New Home a Model of Energy Efficiency

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Tompkins Weekly – March 1, 2010
By Carol Eichler

711-Hancock-SIPs-roof-going-up-12-01-09Ithaca Neighborhood Housing Services, already noted for building new LEED certified – and affordable homes, is taking energy efficiency to the next level with its latest new home under construction at 711 Hancock Street, in Ithaca’s Northside neighborhood. This home is being constructed using SIPs, Structural Insulated Panels. Think of a structural insulated panel as a gigantic “ice cream sandwich.” The panels are formed using foam insulation placed between rigid materials such as particle board or plywood cut to design-specific dimensions. These panels form the walls and roof of the house. Because the SIPs panels are prefabricated, it allows for the above ground structure of a house to go up in a matter of hours, resembling an old-fashioned barn-raising, with the assistance of a crane to lift the panels into place.

A SIPs home offers certain advantages – it goes up quickly, saves labor costs, and minimizes use of materials and waste products. However its greatest advantage is its energy efficiency. SIP structures provide superior thermal performance, which will last the life span of the building. Due to the solid core of insulation throughout the structure, the building is heated evenly and free from cold spots. Compared to a home built to existing energy code, the energy saving measures translate to a 50% or more reduction in utility bills. Precisely how much energy savings can be realized is a question INHS intends to find out.

Taitem Engineering has been contracted to monitor and compare the energy use of this house with another INHS house of similar size and design that was built using more conventional energy efficient methods. While it will cost slightly more to build the SIPs home, the New York State Energy Research Development Authority (or NYSDERDA) awarded a grant to this project, one of four statewide as part of its High Performance Residential Challenge, to help offset the additional expense. INHS wants to determine whether the additional costs can be justified. Will building with SIPs be cost effective?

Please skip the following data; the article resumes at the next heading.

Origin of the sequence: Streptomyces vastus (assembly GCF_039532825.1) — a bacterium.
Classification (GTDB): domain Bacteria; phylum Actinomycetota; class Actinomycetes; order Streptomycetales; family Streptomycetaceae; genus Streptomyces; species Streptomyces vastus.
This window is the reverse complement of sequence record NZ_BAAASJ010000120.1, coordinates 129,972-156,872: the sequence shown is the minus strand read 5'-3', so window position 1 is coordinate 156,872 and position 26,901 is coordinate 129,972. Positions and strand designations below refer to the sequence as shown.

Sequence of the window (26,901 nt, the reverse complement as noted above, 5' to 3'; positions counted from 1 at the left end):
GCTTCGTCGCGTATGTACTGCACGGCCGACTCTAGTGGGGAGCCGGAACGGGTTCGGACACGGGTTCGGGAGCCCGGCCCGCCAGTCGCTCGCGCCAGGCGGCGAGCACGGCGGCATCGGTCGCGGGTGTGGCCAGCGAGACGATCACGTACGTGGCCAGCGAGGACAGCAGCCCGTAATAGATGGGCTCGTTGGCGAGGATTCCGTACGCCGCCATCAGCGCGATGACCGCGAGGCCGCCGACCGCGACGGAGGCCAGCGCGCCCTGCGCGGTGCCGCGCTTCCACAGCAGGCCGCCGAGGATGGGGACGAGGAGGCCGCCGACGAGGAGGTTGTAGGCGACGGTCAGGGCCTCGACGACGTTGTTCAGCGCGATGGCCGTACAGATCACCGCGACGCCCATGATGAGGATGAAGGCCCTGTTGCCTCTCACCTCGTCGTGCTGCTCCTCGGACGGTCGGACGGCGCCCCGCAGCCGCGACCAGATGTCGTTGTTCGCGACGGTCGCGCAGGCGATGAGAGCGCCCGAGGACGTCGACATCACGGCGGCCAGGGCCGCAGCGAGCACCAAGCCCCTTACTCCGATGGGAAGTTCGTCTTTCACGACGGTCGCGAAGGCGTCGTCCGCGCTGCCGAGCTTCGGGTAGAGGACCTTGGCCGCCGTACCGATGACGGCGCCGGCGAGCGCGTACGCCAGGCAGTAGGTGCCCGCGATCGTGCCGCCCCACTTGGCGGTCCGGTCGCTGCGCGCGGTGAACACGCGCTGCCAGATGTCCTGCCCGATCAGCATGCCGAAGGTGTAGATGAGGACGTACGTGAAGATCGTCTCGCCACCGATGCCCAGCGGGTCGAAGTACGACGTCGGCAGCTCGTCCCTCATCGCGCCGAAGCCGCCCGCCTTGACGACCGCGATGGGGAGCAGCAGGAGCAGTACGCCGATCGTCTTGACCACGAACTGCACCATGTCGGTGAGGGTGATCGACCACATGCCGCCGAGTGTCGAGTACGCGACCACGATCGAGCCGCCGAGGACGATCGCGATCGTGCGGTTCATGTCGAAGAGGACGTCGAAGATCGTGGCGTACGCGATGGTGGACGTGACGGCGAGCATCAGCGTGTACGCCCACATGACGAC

This 1,300 square foot home has incorporated many other energy saving features such as triple pane low-e rated windows, Energy Star appliances, low-water use plumbing fixtures and faucets, and compact fluorescent lighting. The home is heated with a 95% energy efficient natural gas boiler which incorporates an on-demand water heater. This home was planned to include many other “green” features as defined by the U.S. Green Building Council under its LEED-certification point system. Most notable among these considerations are the home’s proximity to community resources, the use of sustainable and recycled building materials, and the incorporation of native plants in the landscaping. From INHS’ preliminary calculations this home will likely be LEED-certified at the highest Platinum level.

Construction on the Hancock Street house is well underway with completion anticipated sometime this spring. At that time INHS will place the home on the market to be sold to a first-time homebuyer of low income. 711 Hancock Street will make a wonderful home for some deserving family – a home that embodies energy efficiency and long-term sustainability – and long-term affordability too. 711 will certainly be someone’s lucky number.

Carol Eichler is Director of Community Relations at Ithaca Neighborhood Housing Services.

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